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Like A Glove: How To Perfectly Fit A Kayak

March 08, 2017

Like A Glove: How To Perfectly Fit A Kayak

When purchasing gear, you should definitely spend the time on the front end doing your research to be sure you are getting the proper fit, type etc for your activity. There are many disciplines in kayak paddling and Dan Caldewell gives us his expert advice on properly sizing a kayak.

Like A Glove: How To Perfectly Fit A Kayak

by Dan Caldwell on rapidmedia.com

I don’t try clothes on before I buy them. If the waist and length measurements of a pair of jeans is in the ballpark with what I usually wear, I assume things will be fine. While sometimes this strategy works out, it’s also left me with catastrophic seam failure. Much to my wife’s annoyance, I don’t really care about clothes. When it comes to sizing a kayak however, I pay attention. Ensuring a paddler falls inside the manufacturer’s weight recommendations simply isn’t enough. After outfitting hundreds of kayak school students and 10 years of testing boats for Rapid, here is what I've learned you really need to know. 

Weight

When sizing a new kayak, the manufacturer’s optimal paddler weight ranges are a good place to start, but few paddlers will fall right in the middle of this optimal range. I often have to choose between being on the heavy end of a medium size or the light end of a large size. It comes down to this: a smaller boat will be lighter, have less volume and sit lower in the water. For play this means easier vertical moves like cartwheels and squirts and an overall sense of being easy to throw around. The trade-off is that running rapids and sticking wave moves is trickier because more water grabs your boat. In river runners, a larger boat might give you more confidence by keeping you upright but a lower volume boat is sometimes nice—like when trying to get out of a sticky hole. Keep in mind that your weight will fluctuate based on layers, and the gear carried. Test paddle river running and creek boats with water bottles, throw bags, pin and first aid kits, and your lunch. It makes a difference.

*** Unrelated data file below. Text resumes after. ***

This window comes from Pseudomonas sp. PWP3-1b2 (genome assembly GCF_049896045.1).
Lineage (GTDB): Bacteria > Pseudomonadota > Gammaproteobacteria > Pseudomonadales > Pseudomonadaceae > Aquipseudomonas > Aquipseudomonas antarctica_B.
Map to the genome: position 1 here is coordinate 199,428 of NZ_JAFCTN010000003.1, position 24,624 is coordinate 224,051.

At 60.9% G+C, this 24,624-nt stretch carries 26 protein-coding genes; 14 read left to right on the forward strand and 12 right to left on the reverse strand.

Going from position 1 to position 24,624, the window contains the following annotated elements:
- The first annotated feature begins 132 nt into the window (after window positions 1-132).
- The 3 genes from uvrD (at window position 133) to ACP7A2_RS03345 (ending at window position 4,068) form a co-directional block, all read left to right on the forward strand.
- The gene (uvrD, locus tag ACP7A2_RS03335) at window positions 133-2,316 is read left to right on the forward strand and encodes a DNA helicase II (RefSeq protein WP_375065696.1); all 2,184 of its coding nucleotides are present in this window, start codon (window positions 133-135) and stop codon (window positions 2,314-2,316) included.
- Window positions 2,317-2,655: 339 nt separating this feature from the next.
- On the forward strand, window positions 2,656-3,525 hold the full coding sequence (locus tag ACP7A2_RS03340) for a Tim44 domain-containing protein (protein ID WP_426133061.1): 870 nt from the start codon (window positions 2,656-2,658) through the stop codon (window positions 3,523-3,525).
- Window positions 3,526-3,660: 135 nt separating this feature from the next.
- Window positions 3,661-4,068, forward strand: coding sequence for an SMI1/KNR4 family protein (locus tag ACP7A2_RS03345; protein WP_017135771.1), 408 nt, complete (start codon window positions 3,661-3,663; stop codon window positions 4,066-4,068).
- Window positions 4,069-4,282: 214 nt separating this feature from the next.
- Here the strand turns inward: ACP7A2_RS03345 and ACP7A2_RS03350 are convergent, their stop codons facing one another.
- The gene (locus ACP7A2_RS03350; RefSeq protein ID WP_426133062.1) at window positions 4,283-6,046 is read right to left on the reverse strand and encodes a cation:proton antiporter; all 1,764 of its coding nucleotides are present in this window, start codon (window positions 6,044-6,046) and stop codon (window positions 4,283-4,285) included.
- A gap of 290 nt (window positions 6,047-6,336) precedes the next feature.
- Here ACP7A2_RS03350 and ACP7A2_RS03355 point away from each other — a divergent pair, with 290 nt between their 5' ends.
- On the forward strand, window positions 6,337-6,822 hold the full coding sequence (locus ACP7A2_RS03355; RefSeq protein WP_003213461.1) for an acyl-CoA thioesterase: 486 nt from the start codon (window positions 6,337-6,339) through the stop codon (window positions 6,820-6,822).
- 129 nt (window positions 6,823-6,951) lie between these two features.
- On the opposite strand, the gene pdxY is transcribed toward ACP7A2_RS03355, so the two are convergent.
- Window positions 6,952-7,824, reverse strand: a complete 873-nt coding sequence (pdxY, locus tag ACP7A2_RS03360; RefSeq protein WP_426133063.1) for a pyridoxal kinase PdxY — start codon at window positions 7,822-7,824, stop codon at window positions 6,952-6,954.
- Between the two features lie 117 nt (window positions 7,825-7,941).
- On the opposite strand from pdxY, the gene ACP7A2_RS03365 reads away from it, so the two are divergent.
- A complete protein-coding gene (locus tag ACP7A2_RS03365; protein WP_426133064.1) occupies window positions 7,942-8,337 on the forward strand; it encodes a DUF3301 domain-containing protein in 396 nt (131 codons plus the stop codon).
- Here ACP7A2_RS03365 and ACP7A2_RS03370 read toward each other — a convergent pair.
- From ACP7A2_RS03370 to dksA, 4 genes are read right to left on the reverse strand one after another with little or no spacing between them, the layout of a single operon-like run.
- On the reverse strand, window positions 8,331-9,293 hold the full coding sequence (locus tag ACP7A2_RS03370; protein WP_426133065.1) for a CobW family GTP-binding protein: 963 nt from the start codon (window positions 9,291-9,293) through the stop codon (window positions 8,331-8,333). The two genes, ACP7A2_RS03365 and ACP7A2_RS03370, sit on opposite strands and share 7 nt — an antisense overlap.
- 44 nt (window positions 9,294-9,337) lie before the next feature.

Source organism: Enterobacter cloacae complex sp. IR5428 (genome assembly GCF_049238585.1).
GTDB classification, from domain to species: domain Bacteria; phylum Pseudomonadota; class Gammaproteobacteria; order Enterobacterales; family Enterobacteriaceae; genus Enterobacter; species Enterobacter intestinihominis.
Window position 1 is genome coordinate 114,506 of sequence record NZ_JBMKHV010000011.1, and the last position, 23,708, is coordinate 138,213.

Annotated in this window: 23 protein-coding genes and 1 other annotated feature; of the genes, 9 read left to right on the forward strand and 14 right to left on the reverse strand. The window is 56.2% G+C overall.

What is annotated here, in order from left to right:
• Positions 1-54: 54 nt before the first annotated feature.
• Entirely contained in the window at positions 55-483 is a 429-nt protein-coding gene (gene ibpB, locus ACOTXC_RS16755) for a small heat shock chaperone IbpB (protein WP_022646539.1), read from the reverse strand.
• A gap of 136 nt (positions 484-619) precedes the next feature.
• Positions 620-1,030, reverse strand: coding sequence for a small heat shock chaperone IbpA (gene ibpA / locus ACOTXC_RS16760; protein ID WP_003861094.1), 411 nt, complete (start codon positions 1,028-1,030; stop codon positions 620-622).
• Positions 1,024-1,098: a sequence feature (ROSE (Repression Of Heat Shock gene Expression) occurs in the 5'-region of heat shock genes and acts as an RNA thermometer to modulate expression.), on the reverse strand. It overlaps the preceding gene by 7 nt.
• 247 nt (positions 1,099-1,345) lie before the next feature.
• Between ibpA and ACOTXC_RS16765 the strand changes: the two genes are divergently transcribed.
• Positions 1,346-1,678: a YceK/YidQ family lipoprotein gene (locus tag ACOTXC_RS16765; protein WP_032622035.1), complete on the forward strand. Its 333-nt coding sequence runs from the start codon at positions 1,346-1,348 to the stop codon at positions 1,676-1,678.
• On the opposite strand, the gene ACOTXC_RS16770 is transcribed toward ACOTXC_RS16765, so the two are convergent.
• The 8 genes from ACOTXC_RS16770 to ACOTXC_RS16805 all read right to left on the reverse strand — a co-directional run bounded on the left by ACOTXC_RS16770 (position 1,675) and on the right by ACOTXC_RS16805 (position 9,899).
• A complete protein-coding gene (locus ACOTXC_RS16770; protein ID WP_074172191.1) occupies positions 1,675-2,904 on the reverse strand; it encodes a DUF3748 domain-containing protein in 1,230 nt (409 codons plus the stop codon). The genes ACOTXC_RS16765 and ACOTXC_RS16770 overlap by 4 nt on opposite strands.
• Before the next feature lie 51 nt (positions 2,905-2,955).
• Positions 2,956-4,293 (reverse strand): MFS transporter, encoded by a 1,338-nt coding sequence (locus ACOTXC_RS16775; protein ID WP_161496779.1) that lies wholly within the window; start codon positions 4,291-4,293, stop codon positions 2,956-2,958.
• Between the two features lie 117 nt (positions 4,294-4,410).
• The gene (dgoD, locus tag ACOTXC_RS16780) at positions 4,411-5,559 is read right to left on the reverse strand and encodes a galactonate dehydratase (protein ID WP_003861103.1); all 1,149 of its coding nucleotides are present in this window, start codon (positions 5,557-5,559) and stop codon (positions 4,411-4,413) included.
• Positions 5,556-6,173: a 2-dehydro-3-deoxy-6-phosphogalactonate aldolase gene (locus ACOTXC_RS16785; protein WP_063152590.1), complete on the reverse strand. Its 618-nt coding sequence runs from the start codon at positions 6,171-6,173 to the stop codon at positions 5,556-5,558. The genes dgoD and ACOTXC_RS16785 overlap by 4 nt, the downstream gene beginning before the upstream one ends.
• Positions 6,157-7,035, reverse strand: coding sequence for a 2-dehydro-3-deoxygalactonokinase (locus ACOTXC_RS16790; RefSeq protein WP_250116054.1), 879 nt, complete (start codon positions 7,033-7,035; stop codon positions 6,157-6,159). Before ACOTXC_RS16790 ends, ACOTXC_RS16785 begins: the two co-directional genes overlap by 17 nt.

Leg Room

At six feet tall with a 30-inch inseam (yes, I have a long back) I know a few things about issues with leg room. Often, I can’t move the seat far enough forward to trim the boat for best performance. Be sure to loosen and fiddle with thigh brace positions. Moving your knees even a little bit up or out can provide additional room at your feet. If you have really long legs the decision is often made for you—you have to opt for a larger size you can fit in. 

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